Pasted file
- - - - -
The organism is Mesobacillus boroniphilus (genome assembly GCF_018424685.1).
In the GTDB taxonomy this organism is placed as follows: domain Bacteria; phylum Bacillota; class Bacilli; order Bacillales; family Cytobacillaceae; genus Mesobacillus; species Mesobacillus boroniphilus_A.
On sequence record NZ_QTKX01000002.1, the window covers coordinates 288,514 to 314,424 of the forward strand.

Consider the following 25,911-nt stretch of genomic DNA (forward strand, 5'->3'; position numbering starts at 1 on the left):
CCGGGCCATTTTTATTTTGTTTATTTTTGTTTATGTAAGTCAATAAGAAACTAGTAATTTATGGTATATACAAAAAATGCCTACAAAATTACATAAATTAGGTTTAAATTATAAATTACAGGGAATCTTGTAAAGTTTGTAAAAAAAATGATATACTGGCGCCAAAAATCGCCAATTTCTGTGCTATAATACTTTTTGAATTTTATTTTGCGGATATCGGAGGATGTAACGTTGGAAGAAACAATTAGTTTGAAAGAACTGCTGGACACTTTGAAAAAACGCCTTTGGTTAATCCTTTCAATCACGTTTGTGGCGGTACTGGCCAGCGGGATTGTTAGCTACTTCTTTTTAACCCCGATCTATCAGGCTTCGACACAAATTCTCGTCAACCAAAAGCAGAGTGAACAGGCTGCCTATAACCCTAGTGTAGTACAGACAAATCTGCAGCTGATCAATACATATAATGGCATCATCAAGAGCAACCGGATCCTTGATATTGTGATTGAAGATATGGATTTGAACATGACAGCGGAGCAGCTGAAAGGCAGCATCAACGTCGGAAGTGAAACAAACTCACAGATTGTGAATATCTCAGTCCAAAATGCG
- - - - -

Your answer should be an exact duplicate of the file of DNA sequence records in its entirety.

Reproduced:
The organism is Mesobacillus boroniphilus (genome assembly GCF_018424685.1).
In the GTDB taxonomy this organism is placed as follows: domain Bacteria; phylum Bacillota; class Bacilli; order Bacillales; family Cytobacillaceae; genus Mesobacillus; species Mesobacillus boroniphilus_A.
On sequence record NZ_QTKX01000002.1, the window covers coordinates 288,514 to 314,424 of the forward strand.

Consider the following 25,911-nt stretch of genomic DNA (forward strand, 5'->3'; position numbering starts at 1 on the left):
CCGGGCCATTTTTATTTTGTTTATTTTTGTTTATGTAAGTCAATAAGAAACTAGTAATTTATGGTATATACAAAAAATGCCTACAAAATTACATAAATTAGGTTTAAATTATAAATTACAGGGAATCTTGTAAAGTTTGTAAAAAAAATGATATACTGGCGCCAAAAATCGCCAATTTCTGTGCTATAATACTTTTTGAATTTTATTTTGCGGATATCGGAGGATGTAACGTTGGAAGAAACAATTAGTTTGAAAGAACTGCTGGACACTTTGAAAAAACGCCTTTGGTTAATCCTTTCAATCACGTTTGTGGCGGTACTGGCCAGCGGGATTGTTAGCTACTTCTTTTTAACCCCGATCTATCAGGCTTCGACACAAATTCTCGTCAACCAAAAGCAGAGTGAACAGGCTGCCTATAACCCTAGTGTAGTACAGACAAATCTGCAGCTGATCAATACATATAATGGCATCATCAAGAGCAACCGGATCCTTGATATTGTGATTGAAGATATGGATTTGAACATGACAGCGGAGCAGCTGAAAGGCAGCATCAACGTCGGAAGTGAAACAAACTCACAGATTGTGAATATCTCAGTCCAAAATGCG